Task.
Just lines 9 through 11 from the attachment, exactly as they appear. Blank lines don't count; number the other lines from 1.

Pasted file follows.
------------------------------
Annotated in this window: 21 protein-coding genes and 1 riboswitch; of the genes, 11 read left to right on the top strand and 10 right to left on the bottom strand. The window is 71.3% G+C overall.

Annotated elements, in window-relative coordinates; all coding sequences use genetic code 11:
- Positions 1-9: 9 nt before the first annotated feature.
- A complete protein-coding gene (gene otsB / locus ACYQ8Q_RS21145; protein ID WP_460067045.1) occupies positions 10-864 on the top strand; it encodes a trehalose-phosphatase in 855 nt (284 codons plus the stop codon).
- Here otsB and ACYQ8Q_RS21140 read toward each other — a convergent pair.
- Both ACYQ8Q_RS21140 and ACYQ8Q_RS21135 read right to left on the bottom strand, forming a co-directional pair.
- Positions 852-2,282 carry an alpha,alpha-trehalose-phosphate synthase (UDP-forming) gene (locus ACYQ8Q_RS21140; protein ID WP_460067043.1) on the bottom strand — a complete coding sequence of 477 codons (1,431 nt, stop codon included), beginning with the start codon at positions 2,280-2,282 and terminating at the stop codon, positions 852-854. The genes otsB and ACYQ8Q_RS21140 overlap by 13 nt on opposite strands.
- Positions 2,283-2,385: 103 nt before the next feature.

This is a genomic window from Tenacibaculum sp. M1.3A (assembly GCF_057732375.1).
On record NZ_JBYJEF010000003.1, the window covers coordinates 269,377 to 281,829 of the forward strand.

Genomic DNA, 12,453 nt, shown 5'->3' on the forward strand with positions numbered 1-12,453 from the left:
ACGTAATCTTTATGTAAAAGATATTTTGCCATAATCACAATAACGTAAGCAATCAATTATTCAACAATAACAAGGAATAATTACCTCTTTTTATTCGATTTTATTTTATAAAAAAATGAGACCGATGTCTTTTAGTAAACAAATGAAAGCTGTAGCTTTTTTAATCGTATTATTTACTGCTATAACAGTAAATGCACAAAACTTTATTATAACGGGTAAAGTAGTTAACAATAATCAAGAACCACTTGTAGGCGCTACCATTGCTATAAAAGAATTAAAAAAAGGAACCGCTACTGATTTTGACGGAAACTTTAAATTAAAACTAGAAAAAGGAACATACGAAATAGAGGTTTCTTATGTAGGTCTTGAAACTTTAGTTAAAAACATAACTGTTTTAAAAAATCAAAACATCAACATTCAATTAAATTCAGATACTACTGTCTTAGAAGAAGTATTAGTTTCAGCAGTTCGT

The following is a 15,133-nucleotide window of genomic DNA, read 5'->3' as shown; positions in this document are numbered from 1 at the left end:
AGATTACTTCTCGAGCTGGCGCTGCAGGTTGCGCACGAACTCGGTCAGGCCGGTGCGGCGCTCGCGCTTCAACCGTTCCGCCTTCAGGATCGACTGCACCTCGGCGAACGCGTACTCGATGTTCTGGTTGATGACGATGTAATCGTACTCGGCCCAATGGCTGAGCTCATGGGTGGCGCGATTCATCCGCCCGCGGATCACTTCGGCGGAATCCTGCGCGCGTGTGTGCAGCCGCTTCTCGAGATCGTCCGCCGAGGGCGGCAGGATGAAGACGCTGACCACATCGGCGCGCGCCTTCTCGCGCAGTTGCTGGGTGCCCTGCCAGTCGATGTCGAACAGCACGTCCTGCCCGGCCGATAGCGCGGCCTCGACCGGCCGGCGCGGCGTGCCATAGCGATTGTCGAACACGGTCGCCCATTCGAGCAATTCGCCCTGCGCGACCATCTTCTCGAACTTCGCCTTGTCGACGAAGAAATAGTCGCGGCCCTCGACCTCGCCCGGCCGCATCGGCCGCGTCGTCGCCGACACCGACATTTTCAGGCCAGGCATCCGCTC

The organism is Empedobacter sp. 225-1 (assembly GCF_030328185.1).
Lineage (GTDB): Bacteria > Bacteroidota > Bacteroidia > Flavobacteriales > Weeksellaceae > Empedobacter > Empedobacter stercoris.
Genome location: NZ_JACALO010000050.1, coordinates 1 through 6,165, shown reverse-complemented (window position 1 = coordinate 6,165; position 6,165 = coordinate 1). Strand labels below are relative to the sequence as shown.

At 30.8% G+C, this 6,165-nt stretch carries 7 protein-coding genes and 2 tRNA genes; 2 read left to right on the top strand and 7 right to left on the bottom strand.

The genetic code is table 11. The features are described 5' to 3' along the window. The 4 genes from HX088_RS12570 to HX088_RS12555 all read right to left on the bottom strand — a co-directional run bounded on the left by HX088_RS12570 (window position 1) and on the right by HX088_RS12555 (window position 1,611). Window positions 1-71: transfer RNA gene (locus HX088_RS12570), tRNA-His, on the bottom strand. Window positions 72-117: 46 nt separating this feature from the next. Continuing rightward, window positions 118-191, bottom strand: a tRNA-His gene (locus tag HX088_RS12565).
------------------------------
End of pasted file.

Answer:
This is a genomic window from Tenacibaculum sp. M1.3A (assembly GCF_057732375.1).
On record NZ_JBYJEF010000003.1, the window covers coordinates 269,377 to 281,829 of the forward strand.

Genomic DNA, 12,453 nt, shown 5'->3' on the forward strand with positions numbered 1-12,453 from the left: